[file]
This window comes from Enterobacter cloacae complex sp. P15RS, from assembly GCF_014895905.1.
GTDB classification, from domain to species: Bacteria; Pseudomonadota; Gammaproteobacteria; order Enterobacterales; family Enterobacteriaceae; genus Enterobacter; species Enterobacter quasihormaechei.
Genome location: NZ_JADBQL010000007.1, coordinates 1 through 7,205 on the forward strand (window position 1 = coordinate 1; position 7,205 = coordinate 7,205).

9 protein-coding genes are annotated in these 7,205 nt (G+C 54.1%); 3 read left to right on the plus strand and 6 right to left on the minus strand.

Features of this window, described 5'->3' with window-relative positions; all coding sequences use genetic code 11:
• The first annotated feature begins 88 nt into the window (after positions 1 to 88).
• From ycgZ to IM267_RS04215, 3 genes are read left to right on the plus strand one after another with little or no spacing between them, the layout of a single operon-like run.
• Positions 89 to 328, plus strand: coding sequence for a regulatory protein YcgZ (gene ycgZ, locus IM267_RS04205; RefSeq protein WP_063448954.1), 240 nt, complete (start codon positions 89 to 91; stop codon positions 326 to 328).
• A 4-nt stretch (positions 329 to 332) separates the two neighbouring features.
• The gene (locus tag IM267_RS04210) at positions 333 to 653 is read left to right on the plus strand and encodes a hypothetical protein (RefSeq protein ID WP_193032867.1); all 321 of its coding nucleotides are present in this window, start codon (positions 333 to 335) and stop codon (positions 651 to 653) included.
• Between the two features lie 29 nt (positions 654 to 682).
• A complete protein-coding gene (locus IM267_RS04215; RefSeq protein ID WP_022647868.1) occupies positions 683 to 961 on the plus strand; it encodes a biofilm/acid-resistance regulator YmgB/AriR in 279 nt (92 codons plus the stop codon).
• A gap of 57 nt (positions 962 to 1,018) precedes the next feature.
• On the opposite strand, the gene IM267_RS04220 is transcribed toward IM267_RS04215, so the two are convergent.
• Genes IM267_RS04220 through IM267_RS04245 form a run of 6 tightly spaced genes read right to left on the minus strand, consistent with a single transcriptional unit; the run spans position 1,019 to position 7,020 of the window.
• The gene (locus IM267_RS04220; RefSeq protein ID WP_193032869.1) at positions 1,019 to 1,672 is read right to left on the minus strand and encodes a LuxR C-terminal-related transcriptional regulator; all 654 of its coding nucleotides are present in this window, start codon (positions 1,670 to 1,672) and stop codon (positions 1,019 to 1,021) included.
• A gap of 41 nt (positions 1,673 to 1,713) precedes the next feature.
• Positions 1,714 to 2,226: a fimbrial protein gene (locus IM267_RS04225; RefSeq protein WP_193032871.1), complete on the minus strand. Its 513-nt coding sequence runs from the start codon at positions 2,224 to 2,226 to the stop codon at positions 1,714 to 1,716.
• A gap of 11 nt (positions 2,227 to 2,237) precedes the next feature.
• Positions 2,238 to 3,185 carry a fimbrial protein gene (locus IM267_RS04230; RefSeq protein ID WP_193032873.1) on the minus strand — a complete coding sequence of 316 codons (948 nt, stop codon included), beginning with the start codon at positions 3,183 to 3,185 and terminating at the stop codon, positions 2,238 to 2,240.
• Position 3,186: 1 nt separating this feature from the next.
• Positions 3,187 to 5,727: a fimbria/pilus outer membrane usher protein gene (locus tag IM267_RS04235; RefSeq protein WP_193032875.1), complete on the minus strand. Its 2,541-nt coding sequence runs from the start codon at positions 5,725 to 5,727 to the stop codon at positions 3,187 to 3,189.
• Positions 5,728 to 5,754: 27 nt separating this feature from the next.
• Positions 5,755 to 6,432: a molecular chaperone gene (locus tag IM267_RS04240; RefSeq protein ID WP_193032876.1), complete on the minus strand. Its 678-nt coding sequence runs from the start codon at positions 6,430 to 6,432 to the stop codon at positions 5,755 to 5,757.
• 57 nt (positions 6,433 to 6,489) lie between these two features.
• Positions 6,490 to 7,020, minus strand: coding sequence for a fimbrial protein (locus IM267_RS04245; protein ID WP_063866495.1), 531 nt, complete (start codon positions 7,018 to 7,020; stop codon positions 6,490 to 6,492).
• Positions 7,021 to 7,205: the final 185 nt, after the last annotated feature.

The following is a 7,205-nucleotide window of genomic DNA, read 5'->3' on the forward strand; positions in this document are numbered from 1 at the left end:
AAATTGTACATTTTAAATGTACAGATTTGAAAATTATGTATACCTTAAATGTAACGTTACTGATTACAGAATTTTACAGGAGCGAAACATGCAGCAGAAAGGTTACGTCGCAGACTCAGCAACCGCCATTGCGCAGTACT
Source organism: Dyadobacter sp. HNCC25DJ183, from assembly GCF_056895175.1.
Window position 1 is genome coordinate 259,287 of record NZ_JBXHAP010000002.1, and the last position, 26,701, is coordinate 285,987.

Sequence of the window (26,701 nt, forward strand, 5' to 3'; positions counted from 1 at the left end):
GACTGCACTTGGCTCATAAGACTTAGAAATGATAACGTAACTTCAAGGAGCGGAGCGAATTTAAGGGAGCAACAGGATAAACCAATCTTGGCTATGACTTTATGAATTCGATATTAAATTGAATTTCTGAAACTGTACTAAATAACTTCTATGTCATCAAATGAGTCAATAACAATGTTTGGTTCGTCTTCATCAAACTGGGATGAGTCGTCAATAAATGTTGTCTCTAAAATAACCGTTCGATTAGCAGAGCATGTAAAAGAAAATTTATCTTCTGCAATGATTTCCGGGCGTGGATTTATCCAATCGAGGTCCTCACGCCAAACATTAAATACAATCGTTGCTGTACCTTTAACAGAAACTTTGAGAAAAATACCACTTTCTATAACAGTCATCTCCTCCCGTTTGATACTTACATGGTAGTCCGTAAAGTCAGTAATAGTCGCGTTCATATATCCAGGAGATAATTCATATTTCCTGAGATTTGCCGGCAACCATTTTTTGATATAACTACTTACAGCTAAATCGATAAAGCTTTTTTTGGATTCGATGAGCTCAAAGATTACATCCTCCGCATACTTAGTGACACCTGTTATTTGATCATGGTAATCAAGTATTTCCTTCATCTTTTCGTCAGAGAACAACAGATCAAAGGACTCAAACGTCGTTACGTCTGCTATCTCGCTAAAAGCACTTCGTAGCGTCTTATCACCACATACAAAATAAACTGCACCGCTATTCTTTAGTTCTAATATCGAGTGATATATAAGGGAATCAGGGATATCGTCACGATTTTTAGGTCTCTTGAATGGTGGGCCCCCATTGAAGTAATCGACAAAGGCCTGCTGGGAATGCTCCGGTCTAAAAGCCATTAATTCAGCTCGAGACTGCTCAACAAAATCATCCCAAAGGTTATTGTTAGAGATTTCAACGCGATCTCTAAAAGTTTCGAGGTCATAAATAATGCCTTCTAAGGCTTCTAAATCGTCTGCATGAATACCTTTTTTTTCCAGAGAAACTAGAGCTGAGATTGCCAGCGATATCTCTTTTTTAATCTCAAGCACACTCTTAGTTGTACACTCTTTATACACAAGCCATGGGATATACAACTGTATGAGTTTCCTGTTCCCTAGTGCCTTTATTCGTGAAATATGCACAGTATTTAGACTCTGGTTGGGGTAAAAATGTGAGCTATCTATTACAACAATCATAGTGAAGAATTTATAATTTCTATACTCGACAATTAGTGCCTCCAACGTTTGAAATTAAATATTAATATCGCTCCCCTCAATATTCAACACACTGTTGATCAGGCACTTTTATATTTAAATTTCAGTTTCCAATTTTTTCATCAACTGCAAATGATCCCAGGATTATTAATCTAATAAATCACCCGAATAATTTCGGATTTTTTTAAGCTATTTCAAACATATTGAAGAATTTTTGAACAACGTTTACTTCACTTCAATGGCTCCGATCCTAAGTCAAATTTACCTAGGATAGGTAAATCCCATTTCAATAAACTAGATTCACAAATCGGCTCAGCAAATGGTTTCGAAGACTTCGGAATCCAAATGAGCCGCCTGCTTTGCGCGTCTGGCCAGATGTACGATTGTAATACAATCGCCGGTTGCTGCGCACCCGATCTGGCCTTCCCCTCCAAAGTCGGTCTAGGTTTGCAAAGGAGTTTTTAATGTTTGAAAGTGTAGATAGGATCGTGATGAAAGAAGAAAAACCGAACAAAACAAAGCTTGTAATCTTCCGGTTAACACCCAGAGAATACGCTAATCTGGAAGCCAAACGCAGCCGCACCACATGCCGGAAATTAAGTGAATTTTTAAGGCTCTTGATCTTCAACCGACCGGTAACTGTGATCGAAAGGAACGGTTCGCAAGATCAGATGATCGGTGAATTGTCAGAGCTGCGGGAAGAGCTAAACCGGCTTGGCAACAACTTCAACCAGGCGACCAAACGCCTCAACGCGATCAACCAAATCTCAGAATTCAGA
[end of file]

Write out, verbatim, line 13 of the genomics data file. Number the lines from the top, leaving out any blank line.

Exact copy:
• A gap of 57 nt (positions 962 to 1,018) precedes the next feature.